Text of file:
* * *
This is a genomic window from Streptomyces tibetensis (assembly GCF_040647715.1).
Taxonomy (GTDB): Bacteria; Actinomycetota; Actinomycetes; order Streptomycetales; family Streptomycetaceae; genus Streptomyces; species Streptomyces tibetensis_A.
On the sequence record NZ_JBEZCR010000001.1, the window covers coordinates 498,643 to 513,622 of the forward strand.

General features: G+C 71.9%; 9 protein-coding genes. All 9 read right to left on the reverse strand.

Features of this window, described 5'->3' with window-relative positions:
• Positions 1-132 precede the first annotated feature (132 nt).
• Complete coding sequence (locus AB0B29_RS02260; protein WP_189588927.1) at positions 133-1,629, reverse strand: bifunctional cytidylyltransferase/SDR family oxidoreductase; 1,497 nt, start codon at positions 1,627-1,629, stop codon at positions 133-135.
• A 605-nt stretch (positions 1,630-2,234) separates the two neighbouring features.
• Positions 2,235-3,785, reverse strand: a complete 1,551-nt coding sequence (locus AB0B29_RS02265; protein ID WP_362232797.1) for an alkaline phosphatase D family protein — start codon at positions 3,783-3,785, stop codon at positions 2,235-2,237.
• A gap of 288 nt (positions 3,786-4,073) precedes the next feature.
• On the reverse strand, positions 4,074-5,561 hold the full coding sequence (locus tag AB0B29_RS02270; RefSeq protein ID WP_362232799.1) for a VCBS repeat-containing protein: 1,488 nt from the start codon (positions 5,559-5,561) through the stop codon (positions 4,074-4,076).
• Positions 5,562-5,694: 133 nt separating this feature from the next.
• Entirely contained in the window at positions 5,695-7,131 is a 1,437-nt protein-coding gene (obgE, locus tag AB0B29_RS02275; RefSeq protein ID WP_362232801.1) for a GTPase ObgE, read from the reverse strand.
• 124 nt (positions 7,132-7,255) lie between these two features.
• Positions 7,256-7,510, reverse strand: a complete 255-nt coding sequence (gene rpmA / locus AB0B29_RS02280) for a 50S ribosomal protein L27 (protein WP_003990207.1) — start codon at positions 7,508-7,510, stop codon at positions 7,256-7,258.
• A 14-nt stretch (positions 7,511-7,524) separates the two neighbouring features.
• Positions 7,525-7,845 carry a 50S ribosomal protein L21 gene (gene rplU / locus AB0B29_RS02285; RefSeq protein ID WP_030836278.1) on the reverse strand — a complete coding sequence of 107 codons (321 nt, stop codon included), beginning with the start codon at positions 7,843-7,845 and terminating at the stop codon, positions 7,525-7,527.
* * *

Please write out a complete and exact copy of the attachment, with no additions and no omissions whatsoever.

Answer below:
This is a genomic window from Streptomyces tibetensis (assembly GCF_040647715.1).
Taxonomy (GTDB): Bacteria; Actinomycetota; Actinomycetes; order Streptomycetales; family Streptomycetaceae; genus Streptomyces; species Streptomyces tibetensis_A.
On the sequence record NZ_JBEZCR010000001.1, the window covers coordinates 498,643 to 513,622 of the forward strand.

General features: G+C 71.9%; 9 protein-coding genes. All 9 read right to left on the reverse strand.

Features of this window, described 5'->3' with window-relative positions:
• Positions 1-132 precede the first annotated feature (132 nt).
• Complete coding sequence (locus AB0B29_RS02260; protein WP_189588927.1) at positions 133-1,629, reverse strand: bifunctional cytidylyltransferase/SDR family oxidoreductase; 1,497 nt, start codon at positions 1,627-1,629, stop codon at positions 133-135.
• A 605-nt stretch (positions 1,630-2,234) separates the two neighbouring features.
• Positions 2,235-3,785, reverse strand: a complete 1,551-nt coding sequence (locus AB0B29_RS02265; protein ID WP_362232797.1) for an alkaline phosphatase D family protein — start codon at positions 3,783-3,785, stop codon at positions 2,235-2,237.
• A gap of 288 nt (positions 3,786-4,073) precedes the next feature.
• On the reverse strand, positions 4,074-5,561 hold the full coding sequence (locus tag AB0B29_RS02270; RefSeq protein ID WP_362232799.1) for a VCBS repeat-containing protein: 1,488 nt from the start codon (positions 5,559-5,561) through the stop codon (positions 4,074-4,076).
• Positions 5,562-5,694: 133 nt separating this feature from the next.
• Entirely contained in the window at positions 5,695-7,131 is a 1,437-nt protein-coding gene (obgE, locus tag AB0B29_RS02275; RefSeq protein ID WP_362232801.1) for a GTPase ObgE, read from the reverse strand.
• 124 nt (positions 7,132-7,255) lie between these two features.
• Positions 7,256-7,510, reverse strand: a complete 255-nt coding sequence (gene rpmA / locus AB0B29_RS02280) for a 50S ribosomal protein L27 (protein WP_003990207.1) — start codon at positions 7,508-7,510, stop codon at positions 7,256-7,258.
• A 14-nt stretch (positions 7,511-7,524) separates the two neighbouring features.
• Positions 7,525-7,845 carry a 50S ribosomal protein L21 gene (gene rplU / locus AB0B29_RS02285; RefSeq protein ID WP_030836278.1) on the reverse strand — a complete coding sequence of 107 codons (321 nt, stop codon included), beginning with the start codon at positions 7,843-7,845 and terminating at the stop codon, positions 7,525-7,527.